Changes of Soil Microbiological Properties Caused by Land Use Changing From Rice–Wheat Rotation to Vegetable Cultivation
- Cite this article as:
- Lin, X., Yin, R., Zhang, H. et al. Environmental Geochemistry and Health (2004) 26: 119. doi:10.1023/B:EGAH.0000039574.99651.65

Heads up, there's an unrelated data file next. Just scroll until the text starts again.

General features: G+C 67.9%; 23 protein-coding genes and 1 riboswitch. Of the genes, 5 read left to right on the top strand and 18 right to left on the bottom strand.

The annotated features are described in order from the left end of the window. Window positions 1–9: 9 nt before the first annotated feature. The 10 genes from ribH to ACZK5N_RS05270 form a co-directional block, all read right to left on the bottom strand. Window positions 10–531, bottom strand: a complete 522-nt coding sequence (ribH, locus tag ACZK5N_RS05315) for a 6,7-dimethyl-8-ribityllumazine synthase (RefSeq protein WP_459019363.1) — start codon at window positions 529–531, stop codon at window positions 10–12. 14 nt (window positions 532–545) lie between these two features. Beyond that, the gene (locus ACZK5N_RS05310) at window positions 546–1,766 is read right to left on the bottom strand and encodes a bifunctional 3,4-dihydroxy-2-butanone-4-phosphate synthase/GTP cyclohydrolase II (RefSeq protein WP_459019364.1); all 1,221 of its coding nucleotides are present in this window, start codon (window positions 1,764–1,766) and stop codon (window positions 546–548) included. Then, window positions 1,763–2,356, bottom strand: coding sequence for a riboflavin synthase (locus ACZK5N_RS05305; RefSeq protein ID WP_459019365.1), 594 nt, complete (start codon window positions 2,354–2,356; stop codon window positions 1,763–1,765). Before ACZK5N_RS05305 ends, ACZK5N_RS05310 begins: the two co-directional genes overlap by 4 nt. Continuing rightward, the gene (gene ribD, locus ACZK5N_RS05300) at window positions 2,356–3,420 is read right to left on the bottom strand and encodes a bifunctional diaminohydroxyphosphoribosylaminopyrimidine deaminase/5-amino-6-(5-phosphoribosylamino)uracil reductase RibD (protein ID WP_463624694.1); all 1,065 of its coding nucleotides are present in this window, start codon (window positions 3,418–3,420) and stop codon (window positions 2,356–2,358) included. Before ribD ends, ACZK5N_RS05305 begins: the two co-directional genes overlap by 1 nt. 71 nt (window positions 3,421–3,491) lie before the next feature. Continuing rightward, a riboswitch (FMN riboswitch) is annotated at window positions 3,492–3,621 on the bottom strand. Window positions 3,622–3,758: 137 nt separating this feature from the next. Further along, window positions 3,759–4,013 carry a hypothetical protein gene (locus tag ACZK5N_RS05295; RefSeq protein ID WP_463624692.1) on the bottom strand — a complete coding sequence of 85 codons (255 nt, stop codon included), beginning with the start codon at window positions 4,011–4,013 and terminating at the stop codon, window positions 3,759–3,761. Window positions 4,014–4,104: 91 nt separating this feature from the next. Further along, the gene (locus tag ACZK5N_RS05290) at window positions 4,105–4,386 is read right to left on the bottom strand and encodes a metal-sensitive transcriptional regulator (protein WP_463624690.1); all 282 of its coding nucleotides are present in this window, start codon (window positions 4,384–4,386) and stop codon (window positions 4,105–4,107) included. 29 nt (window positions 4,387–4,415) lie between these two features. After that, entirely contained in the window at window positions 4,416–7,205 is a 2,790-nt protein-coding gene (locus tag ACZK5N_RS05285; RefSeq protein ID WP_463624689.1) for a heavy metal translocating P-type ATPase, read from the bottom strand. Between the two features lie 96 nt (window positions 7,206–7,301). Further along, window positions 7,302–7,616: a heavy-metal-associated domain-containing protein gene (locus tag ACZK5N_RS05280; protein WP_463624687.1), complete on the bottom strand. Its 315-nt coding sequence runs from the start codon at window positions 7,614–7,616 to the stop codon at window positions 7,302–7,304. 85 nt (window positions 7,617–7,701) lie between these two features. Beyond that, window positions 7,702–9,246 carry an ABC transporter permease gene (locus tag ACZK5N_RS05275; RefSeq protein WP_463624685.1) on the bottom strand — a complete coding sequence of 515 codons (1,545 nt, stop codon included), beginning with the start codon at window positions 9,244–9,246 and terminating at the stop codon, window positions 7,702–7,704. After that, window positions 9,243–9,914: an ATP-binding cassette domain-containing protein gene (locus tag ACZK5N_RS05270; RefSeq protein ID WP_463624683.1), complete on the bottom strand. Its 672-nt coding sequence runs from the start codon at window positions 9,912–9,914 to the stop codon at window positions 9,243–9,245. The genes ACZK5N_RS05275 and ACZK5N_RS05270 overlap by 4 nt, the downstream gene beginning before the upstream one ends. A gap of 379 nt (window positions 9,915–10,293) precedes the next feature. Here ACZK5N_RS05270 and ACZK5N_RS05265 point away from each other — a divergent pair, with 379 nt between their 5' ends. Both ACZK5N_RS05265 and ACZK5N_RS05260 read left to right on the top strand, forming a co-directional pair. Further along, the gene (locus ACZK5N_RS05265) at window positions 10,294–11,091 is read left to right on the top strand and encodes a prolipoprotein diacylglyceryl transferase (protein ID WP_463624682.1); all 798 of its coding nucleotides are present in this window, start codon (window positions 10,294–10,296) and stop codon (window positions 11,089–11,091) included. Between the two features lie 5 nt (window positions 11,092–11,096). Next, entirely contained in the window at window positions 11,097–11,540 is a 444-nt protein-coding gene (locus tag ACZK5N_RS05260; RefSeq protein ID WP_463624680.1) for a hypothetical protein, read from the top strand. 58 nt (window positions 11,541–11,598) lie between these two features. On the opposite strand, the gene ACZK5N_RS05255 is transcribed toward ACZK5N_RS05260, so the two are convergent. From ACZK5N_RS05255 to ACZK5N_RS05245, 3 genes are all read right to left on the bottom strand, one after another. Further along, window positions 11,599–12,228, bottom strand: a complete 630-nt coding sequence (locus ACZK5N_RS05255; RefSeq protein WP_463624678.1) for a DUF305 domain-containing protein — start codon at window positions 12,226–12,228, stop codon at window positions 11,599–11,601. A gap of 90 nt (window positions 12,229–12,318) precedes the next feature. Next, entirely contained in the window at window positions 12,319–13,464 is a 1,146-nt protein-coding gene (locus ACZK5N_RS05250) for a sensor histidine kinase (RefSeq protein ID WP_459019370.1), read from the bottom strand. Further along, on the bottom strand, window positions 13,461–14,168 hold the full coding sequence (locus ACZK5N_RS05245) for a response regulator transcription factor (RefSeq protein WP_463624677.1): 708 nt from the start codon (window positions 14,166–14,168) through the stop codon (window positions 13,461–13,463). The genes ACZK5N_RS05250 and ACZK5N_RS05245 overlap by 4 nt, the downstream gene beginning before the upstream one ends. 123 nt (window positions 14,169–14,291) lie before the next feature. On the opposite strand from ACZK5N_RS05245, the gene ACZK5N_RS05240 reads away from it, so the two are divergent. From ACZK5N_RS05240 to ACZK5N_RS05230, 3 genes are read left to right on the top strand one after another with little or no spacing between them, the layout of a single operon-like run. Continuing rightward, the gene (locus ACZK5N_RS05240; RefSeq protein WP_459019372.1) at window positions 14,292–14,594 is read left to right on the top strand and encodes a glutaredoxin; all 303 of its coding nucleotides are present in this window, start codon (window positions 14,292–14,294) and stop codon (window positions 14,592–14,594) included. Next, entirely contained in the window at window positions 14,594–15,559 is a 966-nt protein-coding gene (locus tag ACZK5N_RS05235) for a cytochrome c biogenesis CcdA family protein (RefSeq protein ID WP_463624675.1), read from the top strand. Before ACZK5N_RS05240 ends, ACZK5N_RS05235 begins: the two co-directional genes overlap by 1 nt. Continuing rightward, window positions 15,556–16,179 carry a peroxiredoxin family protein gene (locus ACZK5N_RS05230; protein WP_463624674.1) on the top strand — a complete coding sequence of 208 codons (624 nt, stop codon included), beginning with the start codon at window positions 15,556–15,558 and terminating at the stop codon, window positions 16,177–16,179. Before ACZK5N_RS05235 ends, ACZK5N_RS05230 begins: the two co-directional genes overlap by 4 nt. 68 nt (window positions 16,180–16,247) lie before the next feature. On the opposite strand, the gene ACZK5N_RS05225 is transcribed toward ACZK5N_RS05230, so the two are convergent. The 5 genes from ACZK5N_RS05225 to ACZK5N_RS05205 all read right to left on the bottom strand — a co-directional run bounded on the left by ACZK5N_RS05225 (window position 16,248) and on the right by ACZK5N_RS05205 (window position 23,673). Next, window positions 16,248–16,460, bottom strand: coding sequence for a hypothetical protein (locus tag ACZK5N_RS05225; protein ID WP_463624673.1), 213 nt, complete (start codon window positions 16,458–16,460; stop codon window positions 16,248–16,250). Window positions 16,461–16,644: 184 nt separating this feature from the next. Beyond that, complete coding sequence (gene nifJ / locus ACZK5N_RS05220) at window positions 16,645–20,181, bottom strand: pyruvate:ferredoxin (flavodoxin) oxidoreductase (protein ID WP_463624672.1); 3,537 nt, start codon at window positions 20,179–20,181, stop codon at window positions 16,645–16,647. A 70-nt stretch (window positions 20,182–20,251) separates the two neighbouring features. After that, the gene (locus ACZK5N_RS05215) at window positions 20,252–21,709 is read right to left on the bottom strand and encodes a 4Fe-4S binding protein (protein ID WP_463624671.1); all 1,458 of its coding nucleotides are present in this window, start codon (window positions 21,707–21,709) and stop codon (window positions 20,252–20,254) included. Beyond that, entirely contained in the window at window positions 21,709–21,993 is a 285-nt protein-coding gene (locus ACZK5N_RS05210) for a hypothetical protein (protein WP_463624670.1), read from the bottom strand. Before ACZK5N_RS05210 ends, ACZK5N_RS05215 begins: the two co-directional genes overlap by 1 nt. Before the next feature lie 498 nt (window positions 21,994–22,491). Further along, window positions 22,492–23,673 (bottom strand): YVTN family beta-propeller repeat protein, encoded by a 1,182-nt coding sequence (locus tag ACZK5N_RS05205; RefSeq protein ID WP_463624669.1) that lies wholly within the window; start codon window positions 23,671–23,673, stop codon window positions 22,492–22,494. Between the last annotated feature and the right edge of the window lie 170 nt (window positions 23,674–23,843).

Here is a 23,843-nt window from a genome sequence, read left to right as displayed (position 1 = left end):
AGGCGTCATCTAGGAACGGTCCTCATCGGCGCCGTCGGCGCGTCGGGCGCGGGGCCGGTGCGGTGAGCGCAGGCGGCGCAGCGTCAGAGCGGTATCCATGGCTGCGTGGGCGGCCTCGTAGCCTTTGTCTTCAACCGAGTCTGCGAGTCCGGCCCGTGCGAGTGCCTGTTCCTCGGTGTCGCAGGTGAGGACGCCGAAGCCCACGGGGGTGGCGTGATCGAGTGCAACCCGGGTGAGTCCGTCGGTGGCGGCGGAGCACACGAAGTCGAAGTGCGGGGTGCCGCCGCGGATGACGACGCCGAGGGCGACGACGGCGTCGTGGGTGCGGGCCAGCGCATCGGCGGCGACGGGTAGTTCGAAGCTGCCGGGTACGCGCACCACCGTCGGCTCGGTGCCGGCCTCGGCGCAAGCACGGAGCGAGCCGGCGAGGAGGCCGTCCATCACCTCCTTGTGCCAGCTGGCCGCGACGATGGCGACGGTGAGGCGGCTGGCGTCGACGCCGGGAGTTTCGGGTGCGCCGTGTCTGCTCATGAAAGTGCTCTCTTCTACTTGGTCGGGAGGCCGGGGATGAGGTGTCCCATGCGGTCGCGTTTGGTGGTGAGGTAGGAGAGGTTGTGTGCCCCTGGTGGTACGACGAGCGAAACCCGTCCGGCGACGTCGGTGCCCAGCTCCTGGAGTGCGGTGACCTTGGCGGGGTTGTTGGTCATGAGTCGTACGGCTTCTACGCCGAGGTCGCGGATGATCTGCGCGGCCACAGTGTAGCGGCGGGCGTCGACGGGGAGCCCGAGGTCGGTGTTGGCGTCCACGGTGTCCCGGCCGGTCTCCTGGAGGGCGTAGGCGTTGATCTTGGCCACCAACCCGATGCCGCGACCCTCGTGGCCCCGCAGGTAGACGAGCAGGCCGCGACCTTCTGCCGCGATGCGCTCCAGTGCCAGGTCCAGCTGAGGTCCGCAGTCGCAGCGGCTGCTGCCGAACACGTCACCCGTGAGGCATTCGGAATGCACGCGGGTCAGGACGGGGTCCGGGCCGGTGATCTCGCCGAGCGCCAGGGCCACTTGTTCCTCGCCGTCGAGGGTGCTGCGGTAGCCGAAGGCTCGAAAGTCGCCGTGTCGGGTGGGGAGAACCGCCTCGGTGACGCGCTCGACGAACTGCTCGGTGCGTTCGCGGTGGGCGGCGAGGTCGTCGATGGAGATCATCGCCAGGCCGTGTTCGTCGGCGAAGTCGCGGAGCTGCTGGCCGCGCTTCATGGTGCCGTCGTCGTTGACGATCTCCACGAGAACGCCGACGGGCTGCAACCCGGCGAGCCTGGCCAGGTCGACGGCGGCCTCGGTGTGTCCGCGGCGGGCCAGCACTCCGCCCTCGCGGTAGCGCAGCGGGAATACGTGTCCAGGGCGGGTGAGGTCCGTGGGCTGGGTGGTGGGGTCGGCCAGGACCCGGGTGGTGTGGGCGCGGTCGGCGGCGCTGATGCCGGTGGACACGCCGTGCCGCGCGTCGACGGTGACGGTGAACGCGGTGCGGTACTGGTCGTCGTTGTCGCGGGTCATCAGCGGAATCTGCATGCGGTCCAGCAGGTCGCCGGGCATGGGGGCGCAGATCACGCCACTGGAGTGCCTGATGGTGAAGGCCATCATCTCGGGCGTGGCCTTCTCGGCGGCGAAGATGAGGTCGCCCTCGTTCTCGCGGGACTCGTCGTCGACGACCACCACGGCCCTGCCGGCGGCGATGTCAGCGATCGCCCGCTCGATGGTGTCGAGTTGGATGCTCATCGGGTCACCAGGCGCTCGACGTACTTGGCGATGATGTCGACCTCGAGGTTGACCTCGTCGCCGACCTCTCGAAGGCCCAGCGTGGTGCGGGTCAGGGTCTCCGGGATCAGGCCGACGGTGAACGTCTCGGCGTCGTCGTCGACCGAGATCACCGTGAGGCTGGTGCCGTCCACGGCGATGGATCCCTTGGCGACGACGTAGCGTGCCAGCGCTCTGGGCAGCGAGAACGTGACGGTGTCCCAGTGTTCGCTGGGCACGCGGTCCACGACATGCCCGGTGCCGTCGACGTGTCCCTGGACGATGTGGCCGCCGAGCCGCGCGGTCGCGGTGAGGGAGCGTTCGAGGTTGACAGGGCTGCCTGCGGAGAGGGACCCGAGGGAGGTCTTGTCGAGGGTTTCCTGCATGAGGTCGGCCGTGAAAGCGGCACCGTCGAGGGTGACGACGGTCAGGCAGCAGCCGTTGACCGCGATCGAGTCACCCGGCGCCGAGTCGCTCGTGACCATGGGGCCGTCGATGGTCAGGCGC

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A survey was done recently in Jiaxing city of Zhejiang Province in the Yangtze River Delta to compare the differences of soil microbiological properties among paddy soils with different land use including continuous open-field vegetable cultivation (OFVC), plastic-greenhouse vegetable cultivation (PGVC) and traditional rice–wheat rotation (RWR). The soil types included are percolating, permeable and waterlogged paddy soils. The results indicate that the microbial flora was markedly changed as the land use changed for all the three soil types. In continuous vegetable cultivation soils, especially in PGVC soils, the bacteria amounts decreased dramatically, but the fungal and actinomyce amounts increased as compared with RWR soils. The dehydrogenase activities decreased significantly in vegetable soils, especially in PGVC soils as compared with RWR soils. The microbial biomass C and the total phospholipid contents (TPL) in vegetable cultivation soil greatly decreased as compared with RWR soils. Biolog analysis indicated that the kinds of carbon sources that could be metabolized by native microbes in PGVC soils greatly decreased as compared with OFVC soils and RWR soils, revealing that microbial diversity had decreased since land use change. The activities of some soil enzymes including urease, invertase and phosphase were all lower in OFVC soils than those in RWR soils, and those in PGVC soils were the lowest. The degradation of microbiological activities in continuous vegetable cultivation soils, especially in PGVC soils, as compared with RWR soils might have been caused by soil acidification and accumulation of salts due to overuse of both organic and inorganic fertilizers in vegetable cultivation.